The Budget has proposed a healthy uptick in capital expenditure on the road sector, beginning April 2023. Spending on key infrastructure projects such as highways usually has a high multiplier effect.

The government proposed a 25 per cent higher allocation at ₹2.70-lakh crore for roads compared to FY23 revised estimates (RE), of which NHAI’s share is ₹1.62-lakh crore, as the government is expected to set a target of constructing around 14,000 km of national highways (NHs), with assembly elections lined up in crucial States.

New high

During FY23, an allocation of ₹1.99-lakh crore was made to MoRTH, which has been revised to ₹2.17-lakh crore. Of this, the revised allocation for the National Highways Authority of India (NHAI) was ₹1.42-lakh crore.

Roads and railways generally account for a major share of the allocations on infrastructure.

In FY24, government proposed to raise capital expenditure — for the third consecutive year — by 33 per cent, to ₹10-lakh crore, which is 3.3 per cent of the GDP. Roads and railways account for more than 50 per cent of this allocation, with the share of roads at around 26 per cent.

Furthermore, the government has continued with its policy of not increasing the debt burden of NHAI. The higher allocation will come from the Central Road and Infrastructure Fund at ₹1.31-lakh crore, toll revenue plough back and NH asset monetisation of ₹ 10,000 crore.

Higher allocation to the Ministry of Road Transport and Highways (MoRTH) in FY24, beginning April 2023, assumes significance as the current calendar year is scheduled to witness elections in key states of Karnataka, Rajasthan, Chhattisgarh, Telangana and Madhya Pradesh.

Furthermore, this is the last full budget before the country heads to the next Lok Sabha elections scheduled in 2024. Roads and infrastructure sector are key employment generators, particularly in small towns and villages.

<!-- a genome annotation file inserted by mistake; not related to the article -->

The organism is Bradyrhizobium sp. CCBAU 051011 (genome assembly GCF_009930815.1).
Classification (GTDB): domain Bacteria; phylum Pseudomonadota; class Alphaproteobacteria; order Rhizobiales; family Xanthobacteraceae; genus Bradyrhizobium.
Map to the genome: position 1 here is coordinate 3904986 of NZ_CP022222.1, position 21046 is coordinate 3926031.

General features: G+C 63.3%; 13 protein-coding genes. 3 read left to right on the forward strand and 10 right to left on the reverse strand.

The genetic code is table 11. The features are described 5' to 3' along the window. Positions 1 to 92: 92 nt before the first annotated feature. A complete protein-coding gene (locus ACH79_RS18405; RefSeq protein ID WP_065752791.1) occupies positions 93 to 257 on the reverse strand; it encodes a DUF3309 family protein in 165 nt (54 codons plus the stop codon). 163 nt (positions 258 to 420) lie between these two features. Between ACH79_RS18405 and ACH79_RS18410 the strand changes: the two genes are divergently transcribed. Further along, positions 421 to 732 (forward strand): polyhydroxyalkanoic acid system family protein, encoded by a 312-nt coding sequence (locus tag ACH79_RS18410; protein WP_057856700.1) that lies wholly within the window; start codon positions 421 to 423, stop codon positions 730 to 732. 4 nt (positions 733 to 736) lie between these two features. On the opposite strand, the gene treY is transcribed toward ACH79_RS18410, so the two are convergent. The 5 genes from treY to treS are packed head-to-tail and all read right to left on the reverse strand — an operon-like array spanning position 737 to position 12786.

MoRTH already missed the target of constructing around 12,000 kms of NHs in FY22. It is also expected that the target of about 12,200 km will not be completed in FY23, ending March, with expectations of around 11,000 km of NHs to be constructed.

The overall NH awarding in H1 FY23 was at around 21-22 km per day, which is 11 per cent lower against last fiscal, while construction was down 7 per cent y-o-y. The construction activity in H1 FY23 got impacted due to high raw material costs of cement, steel, bitumen, etc. Historically, awarding and construction ramps-up in H2.

During April-December of FY23, NH construction stood at 5,774 km against 5,835 km in the year-ago period, while awarding stood at 7,263 km compared to 6,185 km.

Industry upbeat

Pradeep Misra, CMD, REPL, noted that the focus on infrastructure spending continues in successive budgets. However, the challenge will be to keep the fiscal deficit in check.

Arindam Guha, Deloitte India Partner (Government and Public sector leader) pointed out that government is focusing on high GDP multiplier effects of infrastructure spending which constitutes a major part of this capex.

“In addition to high outlays on capex and infrastructure spend, the government is clearly going for a conscious strategy to prioritise projects which have the potential to deliver quick returns in terms of higher private investment and/or reduced logistics costs for priority sectors,” he added.

Cube Highways InvIT Groups CFO Pankaj Vasani said the budget brings optimism and reflects the government’s robust approach and continued focus on infrastructure, sustainable development, and inclusive growth through a tech-enabled economy.